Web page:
How to prevent the microvascular complications of type 2 diabetes beyond glucose control.
Valencia Willy Marcos,Florez Hermes
BMJ (Clinical research ed.)
Microvascular complications (retinopathy, nephropathy, and neuropathy) affect hundreds of millions of patients with type 2 diabetes. They usually affect people with longstanding or uncontrolled disease, but they can also be present at diagnosis or in those yet to have a diagnosis made. The presentation and progression of these complications can lead to loss of visual, renal, and neurologic functions, impaired mobility and cognition, poor quality of life, limitations for employment and productivity, and increased costs for the patient and society. If left uncontrolled or untreated, they lead to irreversible damage and even death. This review focuses on the primary and secondary prevention of diabetic microvascular complications in patients with type 2 diabetes, beyond glycemic control. Interventions discussed include standard of care interventions supported by guidelines from major organizations, as well as additional proposed interventions that are supported by research published in the past decade. High level evidence sources such as systematic reviews and large, multicenter randomized clinical trials have been prioritized. Smaller trials were included where high quality evidence was unavailable.
Modelling diabetic nephropathy in mice.
Azushima Kengo,Gurley Susan B,Coffman Thomas M
Nature reviews. Nephrology
Diabetic nephropathy (DN) is a leading cause of end-stage renal disease in the developed world. Accordingly, an urgent need exists for new, curative treatments as well as for biomarkers to stratify risk of DN among individuals with diabetes mellitus. A barrier to progress in these areas has been a lack of animal models that faithfully replicate the main features of human DN. Such models could be used to define the pathogenesis, identify drug targets and test new therapies. Owing to their tractability for genetic manipulation, mice are widely used to model human diseases, including DN. Questions have been raised, however, about the general utility of mouse models in human drug discovery. Standard mouse models of diabetes typically manifest only modest kidney abnormalities, whereas accelerated models, induced by superimposing genetic stressors, recapitulate key features of human DN. Incorporation of systems biology approaches and emerging data from genomics and metabolomics studies should enable further model refinement. Here, we discuss the current status of mouse models for DN, their limitations and opportunities for improvement. We emphasize that future efforts should focus on generating robust models that reproduce the major clinical and molecular phenotypes of human DN.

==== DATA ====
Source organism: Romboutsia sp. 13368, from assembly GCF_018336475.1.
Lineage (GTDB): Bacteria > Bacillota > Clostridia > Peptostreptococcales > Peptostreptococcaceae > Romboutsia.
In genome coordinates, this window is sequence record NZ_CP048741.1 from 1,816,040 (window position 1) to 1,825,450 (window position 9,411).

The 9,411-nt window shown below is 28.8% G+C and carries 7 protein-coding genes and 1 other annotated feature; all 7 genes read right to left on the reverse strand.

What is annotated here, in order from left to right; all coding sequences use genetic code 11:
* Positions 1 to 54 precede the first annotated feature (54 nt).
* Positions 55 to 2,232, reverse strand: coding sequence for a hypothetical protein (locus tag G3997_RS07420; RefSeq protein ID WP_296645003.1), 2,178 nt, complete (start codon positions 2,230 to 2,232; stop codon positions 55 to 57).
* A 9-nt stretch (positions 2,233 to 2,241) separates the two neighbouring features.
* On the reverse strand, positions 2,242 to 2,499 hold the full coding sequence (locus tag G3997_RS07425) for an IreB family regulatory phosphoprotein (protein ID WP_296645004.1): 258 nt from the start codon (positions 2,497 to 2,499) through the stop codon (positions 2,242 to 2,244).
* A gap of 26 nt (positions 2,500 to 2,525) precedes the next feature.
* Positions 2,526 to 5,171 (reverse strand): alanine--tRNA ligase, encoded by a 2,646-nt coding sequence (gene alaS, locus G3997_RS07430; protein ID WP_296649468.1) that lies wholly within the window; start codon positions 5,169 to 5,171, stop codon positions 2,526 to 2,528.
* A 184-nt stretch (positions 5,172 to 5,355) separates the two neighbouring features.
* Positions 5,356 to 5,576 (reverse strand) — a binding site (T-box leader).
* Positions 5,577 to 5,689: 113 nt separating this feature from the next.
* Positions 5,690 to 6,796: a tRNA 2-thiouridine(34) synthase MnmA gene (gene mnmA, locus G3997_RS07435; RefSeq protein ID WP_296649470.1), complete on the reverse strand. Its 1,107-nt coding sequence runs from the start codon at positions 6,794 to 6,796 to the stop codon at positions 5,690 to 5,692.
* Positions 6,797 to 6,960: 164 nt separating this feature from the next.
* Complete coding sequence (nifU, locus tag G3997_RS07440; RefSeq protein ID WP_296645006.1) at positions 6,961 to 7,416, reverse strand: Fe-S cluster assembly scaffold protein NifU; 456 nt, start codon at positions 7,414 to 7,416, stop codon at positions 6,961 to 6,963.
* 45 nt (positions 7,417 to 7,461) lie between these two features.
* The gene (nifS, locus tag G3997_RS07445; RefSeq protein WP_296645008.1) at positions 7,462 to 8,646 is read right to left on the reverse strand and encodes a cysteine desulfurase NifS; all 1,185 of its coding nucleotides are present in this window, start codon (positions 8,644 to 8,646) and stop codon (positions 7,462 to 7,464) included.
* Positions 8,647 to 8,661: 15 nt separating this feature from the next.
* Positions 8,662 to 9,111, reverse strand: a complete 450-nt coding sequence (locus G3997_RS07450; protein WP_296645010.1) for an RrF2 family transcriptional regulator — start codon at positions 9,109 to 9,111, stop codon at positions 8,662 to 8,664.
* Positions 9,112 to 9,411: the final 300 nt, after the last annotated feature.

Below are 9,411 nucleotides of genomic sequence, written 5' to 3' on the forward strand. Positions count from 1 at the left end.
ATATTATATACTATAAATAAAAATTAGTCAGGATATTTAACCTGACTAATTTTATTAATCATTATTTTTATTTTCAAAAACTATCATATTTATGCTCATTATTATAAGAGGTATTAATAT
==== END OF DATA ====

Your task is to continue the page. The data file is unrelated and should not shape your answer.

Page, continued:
Diabetic kidney disease.
Thomas Merlin C,Brownlee Michael,Susztak Katalin,Sharma Kumar,Jandeleit-Dahm Karin A M,Zoungas Sophia,Rossing Peter,Groop Per-Henrik,Cooper Mark E
Nature reviews. Disease primers
The kidney is arguably the most important target of microvascular damage in diabetes. A substantial proportion of individuals with diabetes will develop kidney disease owing to their disease and/or other co-morbidity, including hypertension and ageing-related nephron loss. The presence and severity of chronic kidney disease (CKD) identify individuals who are at increased risk of adverse health outcomes and premature mortality. Consequently, preventing and managing CKD in patients with diabetes is now a key aim of their overall management. Intensive management of patients with diabetes includes controlling blood glucose levels and blood pressure as well as blockade of the renin-angiotensin-aldosterone system; these approaches will reduce the incidence of diabetic kidney disease and slow its progression. Indeed, the major decline in the incidence of diabetic kidney disease (DKD) over the past 30 years and improved patient prognosis are largely attributable to improved diabetes care. However, there remains an unmet need for innovative treatment strategies to prevent, arrest, treat and reverse DKD. In this Primer, we summarize what is now known about the molecular pathogenesis of CKD in patients with diabetes and the key pathways and targets implicated in its progression. In addition, we discuss the current evidence for the prevention and management of DKD as well as the many controversies. Finally, we explore the opportunities to develop new interventions through urgently needed investment in dedicated and focused research. For an illustrated summary of this Primer, visit: http://go.nature.com/NKHDzg.